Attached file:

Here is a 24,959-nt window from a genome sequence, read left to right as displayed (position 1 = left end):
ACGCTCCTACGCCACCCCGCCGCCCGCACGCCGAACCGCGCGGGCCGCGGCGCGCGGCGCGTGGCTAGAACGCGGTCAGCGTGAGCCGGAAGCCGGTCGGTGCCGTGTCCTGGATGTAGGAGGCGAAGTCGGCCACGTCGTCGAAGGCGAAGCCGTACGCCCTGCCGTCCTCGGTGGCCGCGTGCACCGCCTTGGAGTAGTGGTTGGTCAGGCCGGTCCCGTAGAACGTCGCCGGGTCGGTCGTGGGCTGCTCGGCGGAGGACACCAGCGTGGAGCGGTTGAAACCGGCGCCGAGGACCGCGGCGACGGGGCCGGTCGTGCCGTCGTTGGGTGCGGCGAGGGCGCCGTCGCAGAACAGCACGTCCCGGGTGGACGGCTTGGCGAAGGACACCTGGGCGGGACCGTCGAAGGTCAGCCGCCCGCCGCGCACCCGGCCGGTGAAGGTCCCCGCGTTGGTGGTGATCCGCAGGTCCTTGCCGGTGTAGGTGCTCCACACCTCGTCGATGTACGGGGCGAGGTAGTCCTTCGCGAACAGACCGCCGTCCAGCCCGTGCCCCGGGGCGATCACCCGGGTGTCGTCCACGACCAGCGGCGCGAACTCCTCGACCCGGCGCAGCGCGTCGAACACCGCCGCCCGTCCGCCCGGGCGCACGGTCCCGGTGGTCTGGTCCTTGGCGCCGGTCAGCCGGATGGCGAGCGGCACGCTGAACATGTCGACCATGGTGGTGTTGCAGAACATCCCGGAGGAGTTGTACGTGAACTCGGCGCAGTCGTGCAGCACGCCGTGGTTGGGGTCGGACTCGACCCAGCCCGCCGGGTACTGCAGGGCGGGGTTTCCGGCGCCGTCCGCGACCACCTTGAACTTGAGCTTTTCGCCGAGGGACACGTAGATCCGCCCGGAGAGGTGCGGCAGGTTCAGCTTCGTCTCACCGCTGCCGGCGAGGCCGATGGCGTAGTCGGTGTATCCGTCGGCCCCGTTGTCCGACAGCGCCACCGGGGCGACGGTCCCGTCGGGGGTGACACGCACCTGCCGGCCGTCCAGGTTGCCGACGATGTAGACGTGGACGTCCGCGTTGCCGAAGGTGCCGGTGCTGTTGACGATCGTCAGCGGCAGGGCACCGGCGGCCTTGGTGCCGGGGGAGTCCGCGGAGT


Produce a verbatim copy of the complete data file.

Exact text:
Here is a 24,959-nt window from a genome sequence, read left to right as displayed (position 1 = left end):
ACGCTCCTACGCCACCCCGCCGCCCGCACGCCGAACCGCGCGGGCCGCGGCGCGCGGCGCGTGGCTAGAACGCGGTCAGCGTGAGCCGGAAGCCGGTCGGTGCCGTGTCCTGGATGTAGGAGGCGAAGTCGGCCACGTCGTCGAAGGCGAAGCCGTACGCCCTGCCGTCCTCGGTGGCCGCGTGCACCGCCTTGGAGTAGTGGTTGGTCAGGCCGGTCCCGTAGAACGTCGCCGGGTCGGTCGTGGGCTGCTCGGCGGAGGACACCAGCGTGGAGCGGTTGAAACCGGCGCCGAGGACCGCGGCGACGGGGCCGGTCGTGCCGTCGTTGGGTGCGGCGAGGGCGCCGTCGCAGAACAGCACGTCCCGGGTGGACGGCTTGGCGAAGGACACCTGGGCGGGACCGTCGAAGGTCAGCCGCCCGCCGCGCACCCGGCCGGTGAAGGTCCCCGCGTTGGTGGTGATCCGCAGGTCCTTGCCGGTGTAGGTGCTCCACACCTCGTCGATGTACGGGGCGAGGTAGTCCTTCGCGAACAGACCGCCGTCCAGCCCGTGCCCCGGGGCGATCACCCGGGTGTCGTCCACGACCAGCGGCGCGAACTCCTCGACCCGGCGCAGCGCGTCGAACACCGCCGCCCGTCCGCCCGGGCGCACGGTCCCGGTGGTCTGGTCCTTGGCGCCGGTCAGCCGGATGGCGAGCGGCACGCTGAACATGTCGACCATGGTGGTGTTGCAGAACATCCCGGAGGAGTTGTACGTGAACTCGGCGCAGTCGTGCAGCACGCCGTGGTTGGGGTCGGACTCGACCCAGCCCGCCGGGTACTGCAGGGCGGGGTTTCCGGCGCCGTCCGCGACCACCTTGAACTTGAGCTTTTCGCCGAGGGACACGTAGATCCGCCCGGAGAGGTGCGGCAGGTTCAGCTTCGTCTCACCGCTGCCGGCGAGGCCGATGGCGTAGTCGGTGTATCCGTCGGCCCCGTTGTCCGACAGCGCCACCGGGGCGACGGTCCCGTCGGGGGTGACACGCACCTGCCGGCCGTCCAGGTTGCCGACGATGTAGACGTGGACGTCCGCGTTGCCGAAGGTGCCGGTGCTGTTGACGATCGTCAGCGGCAGGGCACCGGCGGCCTTGGTGCCGGGGGAGTCCGCGGAGT